Dr. Tim Van Soelen recently joined us for an interview on our podcast, The Teacher’s Lounge. Tim is the Executive Director of CACE, the Center for the Advancement of Christian Education. Tim has served as a math teacher and also an assistant administrator before starting CACE and is currently on the faculty of Dordt University. He’s married to Jill, who’s an instructional coach at Sioux Center Christian, and he and Jill have three children. And we plan to talk with Dr. Van Soelen today about CACE, his insights and observations into Christian education more broadly, and also about parent choice (commonly called school choice) in faith-based education today. To hear the full interview, join The Teacher’s Lounge podcast here.
Michael Arnold: Welcome, Tim. It’s nice to have you.
Tim Van Soelen: Thank you. It’s good to be with you.
Michael Arnold: Let’s start by just laying the foundation for parent choice. Why do you prefer that term? Why do you think it’s so important for educational leaders to be interested in that today?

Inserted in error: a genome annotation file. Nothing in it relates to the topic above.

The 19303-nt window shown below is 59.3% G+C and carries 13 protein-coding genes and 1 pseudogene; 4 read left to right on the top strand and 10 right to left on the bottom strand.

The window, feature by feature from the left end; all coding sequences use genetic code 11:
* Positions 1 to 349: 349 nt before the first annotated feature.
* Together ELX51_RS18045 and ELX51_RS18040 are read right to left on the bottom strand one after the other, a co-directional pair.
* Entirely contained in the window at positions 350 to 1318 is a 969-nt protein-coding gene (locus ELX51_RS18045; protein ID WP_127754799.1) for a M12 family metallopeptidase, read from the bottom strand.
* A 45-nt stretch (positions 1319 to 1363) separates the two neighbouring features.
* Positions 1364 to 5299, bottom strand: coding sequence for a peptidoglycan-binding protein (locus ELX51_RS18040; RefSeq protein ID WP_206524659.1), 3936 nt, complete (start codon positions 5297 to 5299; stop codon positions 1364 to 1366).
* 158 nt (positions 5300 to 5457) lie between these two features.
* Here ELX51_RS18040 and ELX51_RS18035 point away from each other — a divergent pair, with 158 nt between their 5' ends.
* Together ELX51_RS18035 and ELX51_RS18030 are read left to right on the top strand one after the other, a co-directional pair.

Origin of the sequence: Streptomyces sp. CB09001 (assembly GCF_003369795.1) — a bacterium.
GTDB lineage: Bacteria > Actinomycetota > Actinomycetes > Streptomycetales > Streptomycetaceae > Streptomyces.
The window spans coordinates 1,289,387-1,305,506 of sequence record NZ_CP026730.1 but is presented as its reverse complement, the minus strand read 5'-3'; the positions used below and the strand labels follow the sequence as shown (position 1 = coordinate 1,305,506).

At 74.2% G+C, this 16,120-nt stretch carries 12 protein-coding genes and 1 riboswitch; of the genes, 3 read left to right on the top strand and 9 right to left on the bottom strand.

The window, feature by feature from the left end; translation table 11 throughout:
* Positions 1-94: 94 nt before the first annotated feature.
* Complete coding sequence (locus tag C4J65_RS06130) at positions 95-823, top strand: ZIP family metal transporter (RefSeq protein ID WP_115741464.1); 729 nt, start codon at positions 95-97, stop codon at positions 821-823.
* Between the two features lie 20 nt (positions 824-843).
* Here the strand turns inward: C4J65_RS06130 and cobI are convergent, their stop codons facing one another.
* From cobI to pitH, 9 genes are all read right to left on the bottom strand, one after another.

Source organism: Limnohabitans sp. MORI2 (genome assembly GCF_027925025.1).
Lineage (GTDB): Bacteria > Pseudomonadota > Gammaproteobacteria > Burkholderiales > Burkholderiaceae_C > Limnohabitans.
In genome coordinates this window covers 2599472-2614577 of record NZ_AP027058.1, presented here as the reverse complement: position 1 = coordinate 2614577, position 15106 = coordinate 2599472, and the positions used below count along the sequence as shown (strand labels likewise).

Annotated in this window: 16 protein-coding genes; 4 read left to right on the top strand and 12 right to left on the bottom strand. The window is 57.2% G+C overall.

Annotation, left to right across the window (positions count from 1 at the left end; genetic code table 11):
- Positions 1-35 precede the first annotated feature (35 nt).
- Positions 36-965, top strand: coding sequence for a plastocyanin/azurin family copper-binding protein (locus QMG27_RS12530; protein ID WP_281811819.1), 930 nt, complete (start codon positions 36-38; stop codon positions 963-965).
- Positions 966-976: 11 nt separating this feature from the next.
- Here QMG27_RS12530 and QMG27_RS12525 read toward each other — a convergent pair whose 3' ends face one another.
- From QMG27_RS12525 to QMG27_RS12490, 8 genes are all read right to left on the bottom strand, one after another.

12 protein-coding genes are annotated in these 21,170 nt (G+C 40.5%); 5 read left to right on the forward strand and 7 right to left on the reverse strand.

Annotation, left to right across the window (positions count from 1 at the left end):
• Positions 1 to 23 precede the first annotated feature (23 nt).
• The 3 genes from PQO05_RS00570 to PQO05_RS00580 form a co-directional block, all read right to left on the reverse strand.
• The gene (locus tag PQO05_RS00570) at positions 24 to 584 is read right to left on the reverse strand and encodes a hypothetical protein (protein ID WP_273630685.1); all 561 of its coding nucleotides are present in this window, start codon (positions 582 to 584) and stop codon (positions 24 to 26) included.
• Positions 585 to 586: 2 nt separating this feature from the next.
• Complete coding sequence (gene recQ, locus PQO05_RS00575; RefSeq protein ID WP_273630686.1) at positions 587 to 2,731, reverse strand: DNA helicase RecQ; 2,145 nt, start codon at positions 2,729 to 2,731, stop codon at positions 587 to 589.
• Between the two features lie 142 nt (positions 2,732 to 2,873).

Tim Van Soelen: It’s contagious right now, this idea of parental choice. I think there are 11 states right now that have what we would consider the best vehicle on the market, an educational savings account (ESA). It’s a savings account that goes directly to the parents, and the parents now have freedom in terms of how they’d like to use those dollars to educate their children.
I like the idea of “parent choice” rather than “school choice” because it puts the responsibility back into the hands of the parents, which is where I think it should belong. I think parents are best equipped to know where their child should be educated and what’s most tightly aligned with what happens at the home and at church and what the parents value and how that philosophy of education is going to fit with a menu of schools that they can choose from.